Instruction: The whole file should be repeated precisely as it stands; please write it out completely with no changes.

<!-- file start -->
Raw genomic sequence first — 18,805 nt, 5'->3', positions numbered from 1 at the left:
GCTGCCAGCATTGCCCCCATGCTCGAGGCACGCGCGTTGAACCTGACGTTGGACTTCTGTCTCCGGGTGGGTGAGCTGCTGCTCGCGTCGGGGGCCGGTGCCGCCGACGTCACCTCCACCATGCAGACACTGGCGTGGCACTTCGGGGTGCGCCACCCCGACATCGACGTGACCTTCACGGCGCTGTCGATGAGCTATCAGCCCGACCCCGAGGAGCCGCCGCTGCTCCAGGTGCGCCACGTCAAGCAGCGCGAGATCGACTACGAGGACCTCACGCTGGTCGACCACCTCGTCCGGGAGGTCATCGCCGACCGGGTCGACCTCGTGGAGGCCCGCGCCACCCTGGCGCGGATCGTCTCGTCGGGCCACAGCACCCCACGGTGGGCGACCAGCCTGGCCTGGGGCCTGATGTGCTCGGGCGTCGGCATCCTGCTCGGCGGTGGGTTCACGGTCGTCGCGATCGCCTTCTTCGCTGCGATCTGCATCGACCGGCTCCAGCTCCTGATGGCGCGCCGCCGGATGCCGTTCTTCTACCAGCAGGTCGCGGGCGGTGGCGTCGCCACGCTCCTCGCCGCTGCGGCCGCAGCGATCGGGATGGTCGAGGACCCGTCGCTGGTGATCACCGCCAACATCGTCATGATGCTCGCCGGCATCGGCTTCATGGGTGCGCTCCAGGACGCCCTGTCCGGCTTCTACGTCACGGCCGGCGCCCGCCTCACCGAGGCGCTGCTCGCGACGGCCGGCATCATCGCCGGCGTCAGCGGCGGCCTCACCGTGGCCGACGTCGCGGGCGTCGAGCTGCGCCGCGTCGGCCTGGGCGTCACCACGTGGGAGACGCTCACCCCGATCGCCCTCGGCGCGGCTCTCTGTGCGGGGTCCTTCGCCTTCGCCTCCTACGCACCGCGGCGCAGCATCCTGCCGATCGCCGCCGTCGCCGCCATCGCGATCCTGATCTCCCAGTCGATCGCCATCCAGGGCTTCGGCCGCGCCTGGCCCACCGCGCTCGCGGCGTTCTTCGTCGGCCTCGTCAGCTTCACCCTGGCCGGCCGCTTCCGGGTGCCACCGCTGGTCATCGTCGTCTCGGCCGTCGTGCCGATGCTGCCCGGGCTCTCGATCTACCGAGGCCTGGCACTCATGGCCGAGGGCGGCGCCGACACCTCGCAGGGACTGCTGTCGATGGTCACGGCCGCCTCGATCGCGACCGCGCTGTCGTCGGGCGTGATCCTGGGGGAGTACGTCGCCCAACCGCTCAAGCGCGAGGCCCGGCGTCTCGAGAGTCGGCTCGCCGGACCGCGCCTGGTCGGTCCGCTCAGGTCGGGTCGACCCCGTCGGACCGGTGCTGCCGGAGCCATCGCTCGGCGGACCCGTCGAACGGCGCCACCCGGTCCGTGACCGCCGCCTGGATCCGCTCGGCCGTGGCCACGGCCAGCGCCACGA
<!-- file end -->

Raw genomic sequence first — 18,805 nt, 5'->3', positions numbered from 1 at the left:
GCTGCCAGCATTGCCCCCATGCTCGAGGCACGCGCGTTGAACCTGACGTTGGACTTCTGTCTCCGGGTGGGTGAGCTGCTGCTCGCGTCGGGGGCCGGTGCCGCCGACGTCACCTCCACCATGCAGACACTGGCGTGGCACTTCGGGGTGCGCCACCCCGACATCGACGTGACCTTCACGGCGCTGTCGATGAGCTATCAGCCCGACCCCGAGGAGCCGCCGCTGCTCCAGGTGCGCCACGTCAAGCAGCGCGAGATCGACTACGAGGACCTCACGCTGGTCGACCACCTCGTCCGGGAGGTCATCGCCGACCGGGTCGACCTCGTGGAGGCCCGCGCCACCCTGGCGCGGATCGTCTCGTCGGGCCACAGCACCCCACGGTGGGCGACCAGCCTGGCCTGGGGCCTGATGTGCTCGGGCGTCGGCATCCTGCTCGGCGGTGGGTTCACGGTCGTCGCGATCGCCTTCTTCGCTGCGATCTGCATCGACCGGCTCCAGCTCCTGATGGCGCGCCGCCGGATGCCGTTCTTCTACCAGCAGGTCGCGGGCGGTGGCGTCGCCACGCTCCTCGCCGCTGCGGCCGCAGCGATCGGGATGGTCGAGGACCCGTCGCTGGTGATCACCGCCAACATCGTCATGATGCTCGCCGGCATCGGCTTCATGGGTGCGCTCCAGGACGCCCTGTCCGGCTTCTACGTCACGGCCGGCGCCCGCCTCACCGAGGCGCTGCTCGCGACGGCCGGCATCATCGCCGGCGTCAGCGGCGGCCTCACCGTGGCCGACGTCGCGGGCGTCGAGCTGCGCCGCGTCGGCCTGGGCGTCACCACGTGGGAGACGCTCACCCCGATCGCCCTCGGCGCGGCTCTCTGTGCGGGGTCCTTCGCCTTCGCCTCCTACGCACCGCGGCGCAGCATCCTGCCGATCGCCGCCGTCGCCGCCATCGCGATCCTGATCTCCCAGTCGATCGCCATCCAGGGCTTCGGCCGCGCCTGGCCCACCGCGCTCGCGGCGTTCTTCGTCGGCCTCGTCAGCTTCACCCTGGCCGGCCGCTTCCGGGTGCCACCGCTGGTCATCGTCGTCTCGGCCGTCGTGCCGATGCTGCCCGGGCTCTCGATCTACCGAGGCCTGGCACTCATGGCCGAGGGCGGCGCCGACACCTCGCAGGGACTGCTGTCGATGGTCACGGCCGCCTCGATCGCGACCGCGCTGTCGTCGGGCGTGATCCTGGGGGAGTACGTCGCCCAACCGCTCAAGCGCGAGGCCCGGCGTCTCGAGAGTCGGCTCGCCGGACCGCGCCTGGTCGGTCCGCTCAGGTCGGGTCGACCCCGTCGGACCGGTGCTGCCGGAGCCATCGCTCGGCGGACCCGTCGAACGGCGCCACCCGGTCCGTGACCGCCGCCTGGATCCGCTCGGCCGTGGCCACGGCCAGCGCCACGA